For the longest time, I thought the world we lived in was one of complete equality. As a child, you learn about the abolition of slavery in the United States, about the removal of "separate but equal," and many other positive changes in society and the "norms" it imposes upon us. I really thought that as a woman I was so lucky to be living in a time where I have the right to vote and to wear pants.
But after my 11th grade biology class, I realized how backwards things still are for women today. As a woman, there are so many things to think about that would never even cross a man's mind. As a woman, I have to think if my clothing is appropriate for the part of town I'll be in at any point. As a woman, I have to bring my pepper spray with me when I walk my dog after dark. As a young woman, I have to make good grades to prove that I'm just as intelligent as any man.
And that's not even the end of it. The concerns of a young woman form a never-ending list. Even after adolescence, women are confronted with seemingly impossible choices, the most common one being having a successful career versus having a family. I seriously thought I wasn't going to be able to handle all the problems that come with womanhood.
But I had a great friend in that biology class with me: Jade Iovine. She, too, was awakened to injustice by our lovely teacher, Ms. Enns. But she had already been planning a girl's affinity group. The group really took off. Now she, along with many other girls and me, has been working hard to plan the first ever Young Women's Conference. I asked Jade a few questions regarding her ties to feminism and the Young Women's Conference.
SS: What first made you aware that women really aren't being treated equally in today's world?
JI: My desire to start a girl's group actually didn't start that way. Although, being in Ms. Enns' biology class definitely made me aware. She showed us TED talks, gave us statistics about women, and explained feminism in a way I'd never thought of before. I initially wanted to start a girl's group to create a safe place for girls to go where they wouldn't be judged, where they could raise their hands without being afraid of being scrutinized, and where they could bond and share with others. I saw the way men or boys interacted and how close my guy friends were and, although I have great girl friends, I didn't feel that girls were as supportive of one another. I wanted to change that.
SS: What made you decide to plan the conference?
JI: I saw that the girls in the group were learning and growing, and it made me realize that girls my age actually weren't too young to be aware of the way they are treated or the way they present themselves. I wanted to reach more people than just those at my own school. I think that it's so important how girls treat each other and that begins with them feeling empowered. I'd been going to Maria Shriver's Women's Conference for three years and I desperately wanted to create one that was targeted to a younger audience. I deeply believe in my generation and that we have more power than we are aware of. We need to be educated early on that way we can fulfill our potential to actually change the world.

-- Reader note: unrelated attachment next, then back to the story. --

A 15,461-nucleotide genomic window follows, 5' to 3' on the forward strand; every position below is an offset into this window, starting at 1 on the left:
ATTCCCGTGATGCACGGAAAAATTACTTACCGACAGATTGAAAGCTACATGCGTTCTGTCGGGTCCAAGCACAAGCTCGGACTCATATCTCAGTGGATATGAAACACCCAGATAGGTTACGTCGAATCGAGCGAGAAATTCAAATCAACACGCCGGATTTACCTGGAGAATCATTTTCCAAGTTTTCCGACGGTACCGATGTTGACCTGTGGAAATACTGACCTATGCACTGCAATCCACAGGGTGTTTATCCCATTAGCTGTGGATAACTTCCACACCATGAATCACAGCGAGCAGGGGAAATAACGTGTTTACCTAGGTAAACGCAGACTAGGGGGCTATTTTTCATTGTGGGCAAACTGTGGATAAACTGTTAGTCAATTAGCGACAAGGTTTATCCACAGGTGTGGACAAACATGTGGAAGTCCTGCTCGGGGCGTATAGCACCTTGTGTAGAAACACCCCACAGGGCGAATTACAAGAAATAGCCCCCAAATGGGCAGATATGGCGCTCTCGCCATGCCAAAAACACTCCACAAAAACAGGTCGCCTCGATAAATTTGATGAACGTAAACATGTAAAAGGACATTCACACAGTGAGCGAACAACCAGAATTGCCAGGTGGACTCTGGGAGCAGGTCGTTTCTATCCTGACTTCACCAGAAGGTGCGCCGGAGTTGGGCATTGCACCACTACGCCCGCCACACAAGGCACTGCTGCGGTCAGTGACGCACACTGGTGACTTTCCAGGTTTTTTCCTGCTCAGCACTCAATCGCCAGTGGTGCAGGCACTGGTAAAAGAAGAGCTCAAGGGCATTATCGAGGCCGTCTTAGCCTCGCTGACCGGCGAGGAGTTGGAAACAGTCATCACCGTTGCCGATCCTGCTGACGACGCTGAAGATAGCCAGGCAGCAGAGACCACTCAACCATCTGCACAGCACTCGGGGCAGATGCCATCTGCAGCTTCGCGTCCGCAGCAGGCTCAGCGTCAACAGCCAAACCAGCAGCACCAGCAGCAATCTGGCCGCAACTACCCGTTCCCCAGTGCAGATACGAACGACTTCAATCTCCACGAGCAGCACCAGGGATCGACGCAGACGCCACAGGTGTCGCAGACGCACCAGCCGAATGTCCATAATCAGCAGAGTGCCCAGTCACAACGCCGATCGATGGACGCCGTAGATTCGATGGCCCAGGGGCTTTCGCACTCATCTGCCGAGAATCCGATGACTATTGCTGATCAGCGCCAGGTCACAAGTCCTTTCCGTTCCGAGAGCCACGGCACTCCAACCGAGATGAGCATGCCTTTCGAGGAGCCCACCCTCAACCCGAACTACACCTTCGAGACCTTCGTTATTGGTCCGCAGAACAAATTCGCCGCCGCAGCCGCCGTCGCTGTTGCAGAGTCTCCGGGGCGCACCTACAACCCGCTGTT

SS: What has been the hardest part of planning the Young Women's Conference?
JI: Honestly, the whole process is 100 times harder than I had anticipated. It has definitely taught me how to articulate my self, how to pitch an idea, and most importantly how to make other people believe in that idea. That's been the most rewarding part. Prior to this conference I didn't realize how many people it takes to put on an event of this size. From parking to programming, there are so many people that have to be involved in this event; it's truly astonishing. Teachers and students are both working up to eight hours a day working on the conference. They are beyond supportive, creative, dedicated, and smart and I consider myself incredibly blessed to be working with them.
SS: What do you want people to walk away with after the conference?
JI: I think the word of 'feminism' is given a bad rap. I was always afraid to classify myself as a feminist. I'm not entirely sure any one really knows what it means. I tend to believe the meaning is different for every person. It's hard for girls or women to distinguish the characteristics of this "strong woman" we are supposed to be like. I think girls think they have to choose between sexy and smart, assertive/bitchy or meek, "ball busters" or head-over-heels in love with a man? I think all of these questions will hopefully be answered during this conference, and that is what I hope for the girls -- that they can create their own perhaps untraditional meaning of a "strong woman" and understand that that meaning can be forever evolving. They don't have to know who they are just yet, and that that's okay.
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